The inflation data for December came out on Thursday: we continue to track to less than an annual 3% rate of inflation, and 2% is in sight. I show several graphs that help me see the trends in inflation more easily. I think the two most important measures are Core Inflation (Inflation less volatile food and energy) and Personal Consumption Expenditures (PCE); this latter one is the favored measure of the Federal Reserve.
== Three measures of inflation ==
The two most widely-reported measures of inflation are Seasonally-adjusted inflation and Core inflation.
Seasonally-adjusted inflation declined -0.08% for December and has totaled to less than 1.0% over the last six months: that translates to an annual rate of ~2.5%.
Core inflation excludes volatile energy and food components and was +0.30% for the month; that’s an increase from last month. (The difference from the measure above is the 4.5% decline the energy component of inflation; gasoline declined 9.4% in the month.) Inflation has totaled about 0.75% for the last three months: that translates to an annual rate of about 3%.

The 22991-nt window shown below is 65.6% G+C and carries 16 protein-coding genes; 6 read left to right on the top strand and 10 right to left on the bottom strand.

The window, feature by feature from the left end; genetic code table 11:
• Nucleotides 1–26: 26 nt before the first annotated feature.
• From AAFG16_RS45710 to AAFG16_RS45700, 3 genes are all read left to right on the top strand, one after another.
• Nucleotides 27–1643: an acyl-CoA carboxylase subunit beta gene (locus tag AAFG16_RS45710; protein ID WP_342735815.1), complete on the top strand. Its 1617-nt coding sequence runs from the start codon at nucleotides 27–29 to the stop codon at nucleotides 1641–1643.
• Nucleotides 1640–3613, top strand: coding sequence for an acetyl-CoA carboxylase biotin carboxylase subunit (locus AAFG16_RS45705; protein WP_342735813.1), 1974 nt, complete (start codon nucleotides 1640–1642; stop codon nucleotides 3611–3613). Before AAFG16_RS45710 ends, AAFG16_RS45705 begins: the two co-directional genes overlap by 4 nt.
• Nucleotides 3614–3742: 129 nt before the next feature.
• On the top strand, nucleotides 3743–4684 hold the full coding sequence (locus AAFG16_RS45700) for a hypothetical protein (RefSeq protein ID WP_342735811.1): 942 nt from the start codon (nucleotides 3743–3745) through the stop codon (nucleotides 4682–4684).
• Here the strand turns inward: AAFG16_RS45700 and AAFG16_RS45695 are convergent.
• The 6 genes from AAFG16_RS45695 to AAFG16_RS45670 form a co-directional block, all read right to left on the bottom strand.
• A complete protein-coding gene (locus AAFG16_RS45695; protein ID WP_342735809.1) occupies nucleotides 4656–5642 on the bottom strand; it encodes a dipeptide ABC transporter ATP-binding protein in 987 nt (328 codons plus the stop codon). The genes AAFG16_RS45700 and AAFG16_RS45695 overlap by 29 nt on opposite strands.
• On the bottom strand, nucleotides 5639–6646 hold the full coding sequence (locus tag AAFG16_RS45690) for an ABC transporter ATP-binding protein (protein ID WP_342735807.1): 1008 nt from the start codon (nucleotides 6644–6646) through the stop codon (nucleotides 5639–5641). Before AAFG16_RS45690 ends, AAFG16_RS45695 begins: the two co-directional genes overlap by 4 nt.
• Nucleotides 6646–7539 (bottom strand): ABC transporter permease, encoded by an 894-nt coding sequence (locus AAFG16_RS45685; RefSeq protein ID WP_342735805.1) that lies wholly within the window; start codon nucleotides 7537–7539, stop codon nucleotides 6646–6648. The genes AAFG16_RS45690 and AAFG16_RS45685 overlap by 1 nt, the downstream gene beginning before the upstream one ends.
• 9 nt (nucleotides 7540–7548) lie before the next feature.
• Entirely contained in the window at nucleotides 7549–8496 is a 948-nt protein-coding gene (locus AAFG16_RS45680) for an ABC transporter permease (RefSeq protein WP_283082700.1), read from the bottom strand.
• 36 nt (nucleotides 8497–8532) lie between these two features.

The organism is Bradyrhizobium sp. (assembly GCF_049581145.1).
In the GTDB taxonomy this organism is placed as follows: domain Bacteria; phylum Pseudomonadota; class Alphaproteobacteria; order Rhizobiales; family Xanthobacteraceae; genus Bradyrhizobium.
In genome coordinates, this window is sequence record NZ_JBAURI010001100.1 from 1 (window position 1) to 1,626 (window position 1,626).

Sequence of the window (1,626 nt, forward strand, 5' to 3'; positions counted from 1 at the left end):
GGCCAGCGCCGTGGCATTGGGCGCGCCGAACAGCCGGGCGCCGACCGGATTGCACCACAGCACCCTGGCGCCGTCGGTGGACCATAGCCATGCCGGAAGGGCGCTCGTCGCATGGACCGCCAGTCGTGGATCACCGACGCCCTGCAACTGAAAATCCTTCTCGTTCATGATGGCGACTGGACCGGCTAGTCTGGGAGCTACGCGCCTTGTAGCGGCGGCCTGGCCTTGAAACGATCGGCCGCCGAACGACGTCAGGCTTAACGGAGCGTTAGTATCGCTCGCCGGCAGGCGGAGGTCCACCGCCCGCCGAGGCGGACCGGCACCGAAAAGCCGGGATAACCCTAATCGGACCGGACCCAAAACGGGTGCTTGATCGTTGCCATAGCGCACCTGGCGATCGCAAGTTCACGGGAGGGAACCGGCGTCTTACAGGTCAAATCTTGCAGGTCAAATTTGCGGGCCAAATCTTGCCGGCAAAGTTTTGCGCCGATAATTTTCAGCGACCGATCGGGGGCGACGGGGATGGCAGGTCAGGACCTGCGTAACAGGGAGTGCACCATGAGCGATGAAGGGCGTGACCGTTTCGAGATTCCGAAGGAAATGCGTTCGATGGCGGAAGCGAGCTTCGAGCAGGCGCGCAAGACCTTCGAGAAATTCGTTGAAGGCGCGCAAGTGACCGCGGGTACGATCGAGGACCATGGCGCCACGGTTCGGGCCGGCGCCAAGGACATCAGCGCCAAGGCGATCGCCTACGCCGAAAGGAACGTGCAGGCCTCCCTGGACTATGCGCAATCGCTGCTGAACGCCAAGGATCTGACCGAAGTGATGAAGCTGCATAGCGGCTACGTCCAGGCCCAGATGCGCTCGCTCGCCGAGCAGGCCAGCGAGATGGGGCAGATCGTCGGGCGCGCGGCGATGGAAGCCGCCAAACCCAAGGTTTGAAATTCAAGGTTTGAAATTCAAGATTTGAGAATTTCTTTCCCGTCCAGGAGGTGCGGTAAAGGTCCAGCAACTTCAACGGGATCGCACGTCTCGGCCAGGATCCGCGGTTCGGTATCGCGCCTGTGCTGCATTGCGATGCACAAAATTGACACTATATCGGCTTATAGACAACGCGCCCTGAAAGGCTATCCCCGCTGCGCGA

I show the most recent data, ending in November, for the monthly change in Personal Consumption Expenditures (PCE). This measure of inflation is one that the Federal Reserve Board favors. The data for December comes out at the end of January. The last five months add to 1% inflation. That translate to an annual inflation rate of ~2.4%.
== History of 12-month inflation ==
Full year inflation measured by the CPI-U shows that inflation for calendar year 2022 was 6.45%. The 12-month peak was 9.1% in June.
Conclusion: The rate of inflation in December was ~0.20%. The annual rate of inflation, based on past months of low inflation, is less than 3.0%. This is higher than the Federal Reserve’s target of 2% inflation, but we continue to have welcome news on inflation.